Recent studies in the ventrobasal (VB) thalamus have shown that astrocytes display spontaneous intracellular calcium [Ca(2+)](i) oscillations early postnatally. [Ca(2+)](i) oscillations are correlated in groups of up to five astrocytes, and propagate between cells. NMDA receptor-mediated, long lasting inward currents in thalamocortical (TC) neurons of the VB complex are correlated to [Ca(2+)](i) increases in neighbouring astrocytes, and stimulation of astrocytic [Ca(2+)](i) increases also lead to inward currents in neurons. These findings suggest that astrocytes are spontaneously active and can induce neuronal activity, a reversal of the previously held view of neuron-glia interactions in the central nervous system. This activity occurs at an important period in the development of the thalamus and therefore suggests a potential functional role in a variety of processes. Along with data on the neurotransmitter receptor repertoire of thalamic astrocytes these findings enlarge the body of knowledge on astrocytes in the thalamus, and further contribute to the emerging field of astrocyte-neuron and neuron-astrocyte interactions in the central nervous system.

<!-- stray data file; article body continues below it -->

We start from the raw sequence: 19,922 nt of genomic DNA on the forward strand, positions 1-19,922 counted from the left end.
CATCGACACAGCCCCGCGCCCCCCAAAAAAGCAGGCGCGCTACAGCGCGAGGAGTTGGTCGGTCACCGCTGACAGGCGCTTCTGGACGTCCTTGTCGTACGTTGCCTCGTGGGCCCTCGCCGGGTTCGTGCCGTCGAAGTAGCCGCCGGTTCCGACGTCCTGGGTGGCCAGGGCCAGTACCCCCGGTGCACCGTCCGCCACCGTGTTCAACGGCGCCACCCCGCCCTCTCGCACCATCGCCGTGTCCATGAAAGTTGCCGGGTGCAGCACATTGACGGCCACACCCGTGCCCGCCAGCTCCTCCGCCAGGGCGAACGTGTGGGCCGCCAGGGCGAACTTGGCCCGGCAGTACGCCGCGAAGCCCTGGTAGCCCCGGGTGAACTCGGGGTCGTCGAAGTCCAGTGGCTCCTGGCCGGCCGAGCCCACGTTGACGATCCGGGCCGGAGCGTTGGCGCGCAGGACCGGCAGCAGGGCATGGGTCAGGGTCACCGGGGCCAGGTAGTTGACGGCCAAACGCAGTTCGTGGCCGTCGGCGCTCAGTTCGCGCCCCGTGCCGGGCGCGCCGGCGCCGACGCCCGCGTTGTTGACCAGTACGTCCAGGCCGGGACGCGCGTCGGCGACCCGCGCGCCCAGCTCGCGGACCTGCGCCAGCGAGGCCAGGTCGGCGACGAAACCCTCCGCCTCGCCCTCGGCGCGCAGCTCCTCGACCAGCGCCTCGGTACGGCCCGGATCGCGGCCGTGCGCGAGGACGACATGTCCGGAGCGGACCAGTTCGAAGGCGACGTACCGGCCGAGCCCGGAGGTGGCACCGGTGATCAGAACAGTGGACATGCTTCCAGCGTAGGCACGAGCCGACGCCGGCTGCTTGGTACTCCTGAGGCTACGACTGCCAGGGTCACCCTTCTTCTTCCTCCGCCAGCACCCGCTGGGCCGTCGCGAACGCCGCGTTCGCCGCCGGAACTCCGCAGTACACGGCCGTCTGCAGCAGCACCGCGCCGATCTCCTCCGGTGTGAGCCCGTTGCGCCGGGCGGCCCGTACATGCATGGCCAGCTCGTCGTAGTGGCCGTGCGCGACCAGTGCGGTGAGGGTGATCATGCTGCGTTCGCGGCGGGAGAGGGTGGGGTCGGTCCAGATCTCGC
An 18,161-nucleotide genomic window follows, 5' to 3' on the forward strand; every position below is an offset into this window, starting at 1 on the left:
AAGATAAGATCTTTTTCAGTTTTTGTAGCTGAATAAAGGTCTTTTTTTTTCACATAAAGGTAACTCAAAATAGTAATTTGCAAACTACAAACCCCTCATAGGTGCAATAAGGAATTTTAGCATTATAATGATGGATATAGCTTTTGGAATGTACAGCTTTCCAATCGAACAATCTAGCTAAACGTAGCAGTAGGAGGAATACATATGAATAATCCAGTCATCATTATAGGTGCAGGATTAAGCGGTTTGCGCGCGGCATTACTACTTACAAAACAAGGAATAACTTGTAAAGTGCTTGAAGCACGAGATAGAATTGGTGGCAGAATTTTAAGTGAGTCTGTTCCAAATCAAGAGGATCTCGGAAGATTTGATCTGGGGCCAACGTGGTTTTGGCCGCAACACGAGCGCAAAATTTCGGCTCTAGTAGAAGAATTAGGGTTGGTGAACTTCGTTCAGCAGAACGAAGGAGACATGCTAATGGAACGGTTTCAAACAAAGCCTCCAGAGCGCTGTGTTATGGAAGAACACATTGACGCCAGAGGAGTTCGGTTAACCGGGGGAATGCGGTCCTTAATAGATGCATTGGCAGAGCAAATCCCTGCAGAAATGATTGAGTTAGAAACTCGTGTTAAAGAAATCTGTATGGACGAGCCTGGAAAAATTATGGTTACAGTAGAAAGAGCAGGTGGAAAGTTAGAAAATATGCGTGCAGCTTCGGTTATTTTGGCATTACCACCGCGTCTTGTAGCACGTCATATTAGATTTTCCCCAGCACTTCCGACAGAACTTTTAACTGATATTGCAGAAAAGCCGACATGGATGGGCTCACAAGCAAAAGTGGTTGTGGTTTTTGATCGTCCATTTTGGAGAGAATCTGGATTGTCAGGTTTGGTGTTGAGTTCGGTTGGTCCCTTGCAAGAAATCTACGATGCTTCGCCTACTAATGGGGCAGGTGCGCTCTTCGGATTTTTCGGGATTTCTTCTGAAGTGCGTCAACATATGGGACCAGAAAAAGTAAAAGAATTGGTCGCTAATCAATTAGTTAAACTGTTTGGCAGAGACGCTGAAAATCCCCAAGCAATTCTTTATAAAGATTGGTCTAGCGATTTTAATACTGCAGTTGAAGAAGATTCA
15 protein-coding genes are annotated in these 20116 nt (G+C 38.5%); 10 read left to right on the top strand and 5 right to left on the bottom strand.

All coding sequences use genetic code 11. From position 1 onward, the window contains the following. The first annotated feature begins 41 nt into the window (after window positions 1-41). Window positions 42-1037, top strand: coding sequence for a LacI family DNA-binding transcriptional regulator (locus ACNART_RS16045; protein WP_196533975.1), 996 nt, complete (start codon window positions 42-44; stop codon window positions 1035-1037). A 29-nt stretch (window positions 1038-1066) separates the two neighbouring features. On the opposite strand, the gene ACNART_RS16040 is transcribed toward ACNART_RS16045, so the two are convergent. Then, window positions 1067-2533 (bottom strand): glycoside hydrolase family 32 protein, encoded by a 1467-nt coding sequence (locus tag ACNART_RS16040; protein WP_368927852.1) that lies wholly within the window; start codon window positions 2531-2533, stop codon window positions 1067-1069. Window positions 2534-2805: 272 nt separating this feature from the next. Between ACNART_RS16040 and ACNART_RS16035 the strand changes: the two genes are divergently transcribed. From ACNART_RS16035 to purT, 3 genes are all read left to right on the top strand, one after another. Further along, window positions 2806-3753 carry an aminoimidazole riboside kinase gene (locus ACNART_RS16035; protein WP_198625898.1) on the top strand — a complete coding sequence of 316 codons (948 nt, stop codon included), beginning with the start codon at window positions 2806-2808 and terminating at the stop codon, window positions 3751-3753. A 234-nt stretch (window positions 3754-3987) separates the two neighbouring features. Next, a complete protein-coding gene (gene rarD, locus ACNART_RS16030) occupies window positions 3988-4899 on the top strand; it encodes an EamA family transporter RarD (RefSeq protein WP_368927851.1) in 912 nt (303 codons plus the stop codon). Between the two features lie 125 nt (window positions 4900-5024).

- ventrobasal thalamus